[Ed. – Spoiler alert: None of the reasons is that he stinks as President or that he’s an arrogant SOB.]
Why can’t he gain more traction with the electorate? There are six factors:
1. Second-term blues: Part of the problem has nothing to do with Obama but rather the ongoing challenge that second-term presidents face. The fact is that winning re-election does not often produce great feelings among voters.
After the initial bounce from the re-election victory, most second-term presidents find themselves in trouble with the electorate and Congress. As is usually the case, the opposition party has a stronger foothold in Congress by this time. By the middle of a second term, the public grows tired of a president, and his record provides more fodder for American voters to be unhappy about. Over the course of a presidency, our nation’s leader inevitably makes big compromises, as Obama has done with the National Security Agency and deportation, that anger the base of his party.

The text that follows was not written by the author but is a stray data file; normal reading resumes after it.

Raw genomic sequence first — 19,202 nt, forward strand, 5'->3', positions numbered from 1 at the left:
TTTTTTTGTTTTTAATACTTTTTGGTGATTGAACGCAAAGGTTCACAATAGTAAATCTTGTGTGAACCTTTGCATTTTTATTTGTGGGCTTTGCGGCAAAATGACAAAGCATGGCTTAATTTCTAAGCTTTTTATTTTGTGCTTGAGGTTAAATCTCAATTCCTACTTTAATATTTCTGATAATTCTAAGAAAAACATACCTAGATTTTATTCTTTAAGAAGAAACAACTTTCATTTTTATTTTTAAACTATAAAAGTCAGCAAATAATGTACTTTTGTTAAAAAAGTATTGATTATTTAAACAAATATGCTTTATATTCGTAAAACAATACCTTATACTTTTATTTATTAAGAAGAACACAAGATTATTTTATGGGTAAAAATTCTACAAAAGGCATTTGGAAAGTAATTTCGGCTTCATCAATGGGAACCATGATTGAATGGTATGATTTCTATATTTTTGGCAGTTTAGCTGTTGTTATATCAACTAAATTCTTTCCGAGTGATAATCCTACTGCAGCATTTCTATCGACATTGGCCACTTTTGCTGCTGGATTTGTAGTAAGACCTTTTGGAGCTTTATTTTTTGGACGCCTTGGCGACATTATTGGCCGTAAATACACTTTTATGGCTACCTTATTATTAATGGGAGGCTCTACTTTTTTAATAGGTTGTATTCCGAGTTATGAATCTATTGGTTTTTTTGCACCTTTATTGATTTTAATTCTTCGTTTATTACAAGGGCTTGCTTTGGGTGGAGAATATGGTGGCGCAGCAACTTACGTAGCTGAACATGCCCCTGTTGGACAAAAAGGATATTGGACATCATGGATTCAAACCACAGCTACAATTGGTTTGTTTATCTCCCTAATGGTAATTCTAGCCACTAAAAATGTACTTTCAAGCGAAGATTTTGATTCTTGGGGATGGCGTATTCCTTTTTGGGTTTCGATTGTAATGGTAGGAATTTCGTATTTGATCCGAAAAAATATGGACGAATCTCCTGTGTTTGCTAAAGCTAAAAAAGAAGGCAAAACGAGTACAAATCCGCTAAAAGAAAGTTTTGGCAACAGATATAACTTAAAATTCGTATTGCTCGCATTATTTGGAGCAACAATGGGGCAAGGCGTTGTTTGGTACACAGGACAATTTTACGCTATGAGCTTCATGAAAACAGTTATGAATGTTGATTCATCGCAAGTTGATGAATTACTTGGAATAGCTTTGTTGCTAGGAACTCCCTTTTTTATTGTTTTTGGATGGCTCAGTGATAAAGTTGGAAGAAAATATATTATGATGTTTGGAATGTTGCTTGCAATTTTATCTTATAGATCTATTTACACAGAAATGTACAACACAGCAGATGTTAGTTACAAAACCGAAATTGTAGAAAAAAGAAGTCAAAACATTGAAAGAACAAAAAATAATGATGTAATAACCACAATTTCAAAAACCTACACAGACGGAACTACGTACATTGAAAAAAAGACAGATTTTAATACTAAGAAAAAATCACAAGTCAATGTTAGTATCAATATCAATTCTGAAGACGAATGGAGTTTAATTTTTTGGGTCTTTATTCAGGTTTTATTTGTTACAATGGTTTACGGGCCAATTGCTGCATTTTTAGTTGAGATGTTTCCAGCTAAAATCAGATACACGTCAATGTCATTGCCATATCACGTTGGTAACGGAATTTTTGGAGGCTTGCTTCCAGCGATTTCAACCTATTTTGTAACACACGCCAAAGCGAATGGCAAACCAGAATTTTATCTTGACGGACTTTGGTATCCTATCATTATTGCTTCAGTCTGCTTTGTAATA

2. Polarized electorate: The challenge that Obama faces is also a product of our deeply polarized electorate. With more voters having settled in the Republican or Democratic camp, winning long-term support from a majority of the country is harder to achieve.
Elections have been extremely close in recent decades, with one candidate winning based on a small handful of swing states. There are no more 1936 or 1964 or 1984 elections, where the winning candidate wins by a massive landslide. Instead, presidents are re-elected by narrower margins with huge swaths of the electorate entrenched in their opposition to the incumbent. That opposition only grows fiercer as the second term unfolds and the excitement of the election fades.